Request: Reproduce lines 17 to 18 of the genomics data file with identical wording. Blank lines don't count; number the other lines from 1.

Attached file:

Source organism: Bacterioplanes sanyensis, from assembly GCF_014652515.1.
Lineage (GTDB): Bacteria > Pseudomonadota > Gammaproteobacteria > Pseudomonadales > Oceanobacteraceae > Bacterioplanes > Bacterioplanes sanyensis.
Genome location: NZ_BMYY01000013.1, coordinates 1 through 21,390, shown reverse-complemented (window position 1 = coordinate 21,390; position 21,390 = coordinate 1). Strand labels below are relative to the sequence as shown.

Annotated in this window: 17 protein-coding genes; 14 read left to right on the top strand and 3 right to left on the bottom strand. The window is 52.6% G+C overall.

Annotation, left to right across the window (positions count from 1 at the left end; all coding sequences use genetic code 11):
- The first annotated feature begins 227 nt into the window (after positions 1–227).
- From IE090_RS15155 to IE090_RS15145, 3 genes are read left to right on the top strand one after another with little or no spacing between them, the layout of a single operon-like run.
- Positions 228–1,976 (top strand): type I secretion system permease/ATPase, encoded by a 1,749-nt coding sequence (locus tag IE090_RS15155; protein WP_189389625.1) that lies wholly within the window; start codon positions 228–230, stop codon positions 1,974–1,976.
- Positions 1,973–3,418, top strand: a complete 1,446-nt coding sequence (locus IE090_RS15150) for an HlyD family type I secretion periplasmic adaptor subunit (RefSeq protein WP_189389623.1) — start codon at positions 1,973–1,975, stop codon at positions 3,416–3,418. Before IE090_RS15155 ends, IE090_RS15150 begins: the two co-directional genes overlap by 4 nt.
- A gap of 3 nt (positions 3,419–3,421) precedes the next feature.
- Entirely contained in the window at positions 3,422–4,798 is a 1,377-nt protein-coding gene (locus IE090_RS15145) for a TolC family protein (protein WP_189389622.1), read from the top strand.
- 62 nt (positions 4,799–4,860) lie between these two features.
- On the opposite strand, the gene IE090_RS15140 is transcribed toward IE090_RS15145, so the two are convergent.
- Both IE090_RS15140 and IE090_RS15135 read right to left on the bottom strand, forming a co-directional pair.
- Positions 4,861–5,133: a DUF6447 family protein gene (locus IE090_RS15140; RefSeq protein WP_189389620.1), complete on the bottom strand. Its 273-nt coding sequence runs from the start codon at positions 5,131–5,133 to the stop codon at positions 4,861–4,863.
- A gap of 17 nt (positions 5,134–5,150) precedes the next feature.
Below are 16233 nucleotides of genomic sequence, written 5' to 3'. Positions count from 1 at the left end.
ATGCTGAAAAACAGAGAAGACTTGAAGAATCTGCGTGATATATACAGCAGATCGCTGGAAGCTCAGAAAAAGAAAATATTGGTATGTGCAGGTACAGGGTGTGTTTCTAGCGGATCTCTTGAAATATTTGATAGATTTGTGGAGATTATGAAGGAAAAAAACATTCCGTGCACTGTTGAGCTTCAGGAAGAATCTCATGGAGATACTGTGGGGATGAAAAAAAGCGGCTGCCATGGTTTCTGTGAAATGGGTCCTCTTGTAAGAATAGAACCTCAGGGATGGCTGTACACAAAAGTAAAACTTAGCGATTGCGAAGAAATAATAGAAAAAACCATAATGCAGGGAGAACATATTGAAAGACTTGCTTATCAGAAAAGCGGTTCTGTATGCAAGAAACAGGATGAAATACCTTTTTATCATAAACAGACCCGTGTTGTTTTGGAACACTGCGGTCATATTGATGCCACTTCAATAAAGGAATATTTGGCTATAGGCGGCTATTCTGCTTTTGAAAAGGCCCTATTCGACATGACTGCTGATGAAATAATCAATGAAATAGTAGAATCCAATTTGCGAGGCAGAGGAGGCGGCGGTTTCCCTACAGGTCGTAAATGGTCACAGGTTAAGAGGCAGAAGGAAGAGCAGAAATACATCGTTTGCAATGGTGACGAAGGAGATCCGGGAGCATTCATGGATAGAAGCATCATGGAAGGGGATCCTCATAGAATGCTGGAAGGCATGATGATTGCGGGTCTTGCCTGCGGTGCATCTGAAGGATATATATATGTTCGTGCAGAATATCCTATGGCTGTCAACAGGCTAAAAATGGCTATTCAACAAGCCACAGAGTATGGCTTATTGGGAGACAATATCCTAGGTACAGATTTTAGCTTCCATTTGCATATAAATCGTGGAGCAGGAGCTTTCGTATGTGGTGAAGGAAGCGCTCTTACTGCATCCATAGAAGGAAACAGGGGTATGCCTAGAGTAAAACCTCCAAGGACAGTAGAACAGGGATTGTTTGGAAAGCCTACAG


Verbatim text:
Below are 16233 nucleotides of genomic sequence, written 5' to 3'. Positions count from 1 at the left end.
ATGCTGAAAAACAGAGAAGACTTGAAGAATCTGCGTGATATATACAGCAGATCGCTGGAAGCTCAGAAAAAGAAAATATTGGTATGTGCAGGTACAGGGTGTGTTTCTAGCGGATCTCTTGAAATATTTGATAGATTTGTGGAGATTATGAAGGAAAAAAACATTCCGTGCACTGTTGAGCTTCAGGAAGAATCTCATGGAGATACTGTGGGGATGAAAAAAAGCGGCTGCCATGGTTTCTGTGAAATGGGTCCTCTTGTAAGAATAGAACCTCAGGGATGGCTGTACACAAAAGTAAAACTTAGCGATTGCGAAGAAATAATAGAAAAAACCATAATGCAGGGAGAACATATTGAAAGACTTGCTTATCAGAAAAGCGGTTCTGTATGCAAGAAACAGGATGAAATACCTTTTTATCATAAACAGACCCGTGTTGTTTTGGAACACTGCGGTCATATTGATGCCACTTCAATAAAGGAATATTTGGCTATAGGCGGCTATTCTGCTTTTGAAAAGGCCCTATTCGACATGACTGCTGATGAAATAATCAATGAAATAGTAGAATCCAATTTGCGAGGCAGAGGAGGCGGCGGTTTCCCTACAGGTCGTAAATGGTCACAGGTTAAGAGGCAGAAGGAAGAGCAGAAATACATCGTTTGCAATGGTGACGAAGGAGATCCGGGAGCATTCATGGATAGAAGCATCATGGAAGGGGATCCTCATAGAATGCTGGAAGGCATGATGATTGCGGGTCTTGCCTGCGGTGCATCTGAAGGATATATATATGTTCGTGCAGAATATCCTATGGCTGTCAACAGGCTAAAAATGGCTATTCAACAAGCCACAGAGTATGGCTTATTGGGAGACAATATCCTAGGTACAGATTTTAGCTTCCATTTGCATATAAATCGTGGAGCAGGAGCTTTCGTATGTGGTGAAGGAAGCGCTCTTACTGCATCCATAGAAGGAAACAGGGGTATGCCTAGAGTAAAACCTCCAAGGACAGTAGAACAGGGATTGTTTGGAAAGCCTACAG